Carotid artery dissections (CAD) should be suspected when history reveals traumatic neck injury due to motor vehicle accidents, gunshot wounds, physical activity or neck manipulation which induces or require extreme neck rotation or extension. However, it is important to remember that dissection may also occur spontaneously. The clinical presentation of carotid artery dissections is characterized by a number of nonspecific symptoms including eye pain, neck pain, weakness or numbness to one side of the body, and trouble speaking or swallowing. Symptoms may occur suddenly or gradually over days.

Physical exam findings may include focal neurologic deficits, hemiparesis, cervical bruit, and a partial Horner Syndrome (ptosis, meiosis, and anhidrosis). The most effective imaging for diagnosing carotid artery dissection are computed tomography angiography (CTA) and magnetic resonance angiography (MRA). On CTA, a change in the caliber of the vessel along with an irregular cross-section of the vessel lumen can be appreciated. On MRA, typical findings indicative of carotid artery dissections are irregular vessel margins and vascular occlusion. CTA and MRA have similar accuracies but CTA can generally be completed in much less time. Laboratory findings do not assist in diagnosis of carotid artery dissections, though they may be pertinent for anticoagulation initiation.

Management in ED:

When a patient has sustained blunt or penetrating trauma to the head and/or neck a cervical collar should be placed. Once a diagnosis of CAD is confirmed through imaging, treatment must begin immediately to prevent further ischemic injury and long-lasting neurologic deficits including death. Consultation to vascular surgery or neurology may be indicated for further treatment evaluation or management.

Acute treatment of carotid artery dissection depends on the timing of medication delivery, the location of dissection (extracranial or intracranial), and the dissection mechanism (traumatic or spontaneous). The provider should initially begin evaluation for fibrinolytic therapy with tPA. Requirements for tPA include a three-hour symptom window and an extracranial dissection with evidence of ischemic stroke. For patients who do not meet tPA criteria, antithrombotic therapy should be considered.

Anticoagulation therapy, typically with low-molecular-weight heparin, is often used with severe artery stenosis, vessel occlusion, or pseudoaneurysms. Treatment with antiplatelet therapy is most often used when the patient has a poor prognosis or is predisposed to increased risk of bleeding. Antiplatelet therapy includes aspirin, clopidogrel, or both. Antiplatelets may be considered when anticoagulation therapy is contraindicated, as in spinal cord hematomas, large intracerebral infarcts, or intracranial extension due to the risk of subarachnoid hemorrhage. The 2012 landmark Cervical Artery Dissection in Stroke Study (CADISS) study found no evidence of superiority between anticoagulation and antiplatelet therapy in preventing stroke or death in patients with symptomatic carotid and vertebral artery dissection. Both treatment modalities aim to restore blood flow, prevent further bleeding, and minimize neurologic insult.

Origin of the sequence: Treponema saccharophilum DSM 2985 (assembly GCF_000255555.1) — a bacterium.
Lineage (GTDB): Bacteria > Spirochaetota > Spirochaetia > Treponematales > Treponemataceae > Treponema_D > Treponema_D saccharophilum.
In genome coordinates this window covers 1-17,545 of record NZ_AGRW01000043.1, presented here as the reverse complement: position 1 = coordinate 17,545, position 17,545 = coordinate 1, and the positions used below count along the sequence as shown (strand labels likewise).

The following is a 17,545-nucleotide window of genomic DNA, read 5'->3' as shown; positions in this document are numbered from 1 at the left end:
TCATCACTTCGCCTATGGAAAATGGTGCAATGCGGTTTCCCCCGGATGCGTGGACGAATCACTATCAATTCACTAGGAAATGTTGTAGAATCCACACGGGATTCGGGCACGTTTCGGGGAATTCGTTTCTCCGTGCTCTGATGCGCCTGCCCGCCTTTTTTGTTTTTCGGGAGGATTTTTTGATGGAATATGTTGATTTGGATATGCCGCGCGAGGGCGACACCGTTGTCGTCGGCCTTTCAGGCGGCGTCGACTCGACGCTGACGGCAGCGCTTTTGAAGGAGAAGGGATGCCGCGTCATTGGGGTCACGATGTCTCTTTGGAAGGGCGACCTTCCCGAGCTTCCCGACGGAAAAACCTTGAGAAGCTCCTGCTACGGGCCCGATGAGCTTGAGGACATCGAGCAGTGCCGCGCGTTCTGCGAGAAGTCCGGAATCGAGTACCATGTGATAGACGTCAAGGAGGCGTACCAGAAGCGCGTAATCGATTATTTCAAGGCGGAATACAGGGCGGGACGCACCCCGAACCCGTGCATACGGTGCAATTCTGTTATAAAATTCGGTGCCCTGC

Finally, all patients with confirmed carotid artery dissection, fluctuating neurologic state, and new or worsening symptoms should be admitted to telemetry for continued monitoring and further work-up (i.e. MRI).


Patient outcomes are related to the severity of the associated ischemic stroke or subarachnoid hemorrhage. Poor functional outcome after a cervical artery dissection is associated with a high NIHSS score at onset, arterial occlusion, and older age. Recurrence rate with or without severe neurologic symptoms remains uncertain and available data are inconsistent. There are favorable outcomes for those with spontaneous dissections, with about 75% of patients making adequate recovery. Mortality rates of spontaneous dissections are less than 5%. Traumatic dissections, likely due to mechanisms of injury and worsened disease on presentation, are associated with greater risk of mortality on admission and discharge. In a 2011 retrospective study on twenty-nine patients, 70% had complete symptom resolution and 25% had partial resolution. General consensus indicated that most carotid artery dissections have favorable outcomes, with very low mortality and long-term morbidity rates.

Differential Diagnoses:

    • Ischemic or Hemorrhagic Stroke
    • TIA
    • Subarachnoid Hemorrhage
    • Vertebral Artery Dissection
    • Acute hypoglycemia
    • Retinal Artery/Vein Occlusion
    • Carbon Monoxide Toxicity
    • Tension/Migraine Headache

Clinical Pearls:

    • Carotid artery dissection is a rare but potentially lethal condition that most commonly presents secondary to a traumatic neck injury.
    • Carotid artery dissection is the most common cause of cerebrovascular incidents in young and middle-aged adults, and it can present with a wide array of nonspecific, neurologic symptoms.
    • CTA is the most effective and efficient imaging modality for the diagnosing carotid artery dissection.
    • Fibrinolytic therapy and anticoagulation are the mainstays of carotid artery dissection treatment along with urgent neurology and vascular surgery consultation.


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Aaron Wolfe, DO, FACEP

Kirsten Hughes, M4

Mark O’Brien, M4

Carleigh Schley, M3

Justin Evans, MS2

Caitlin Lofton, MS2

Jack Spartz, MD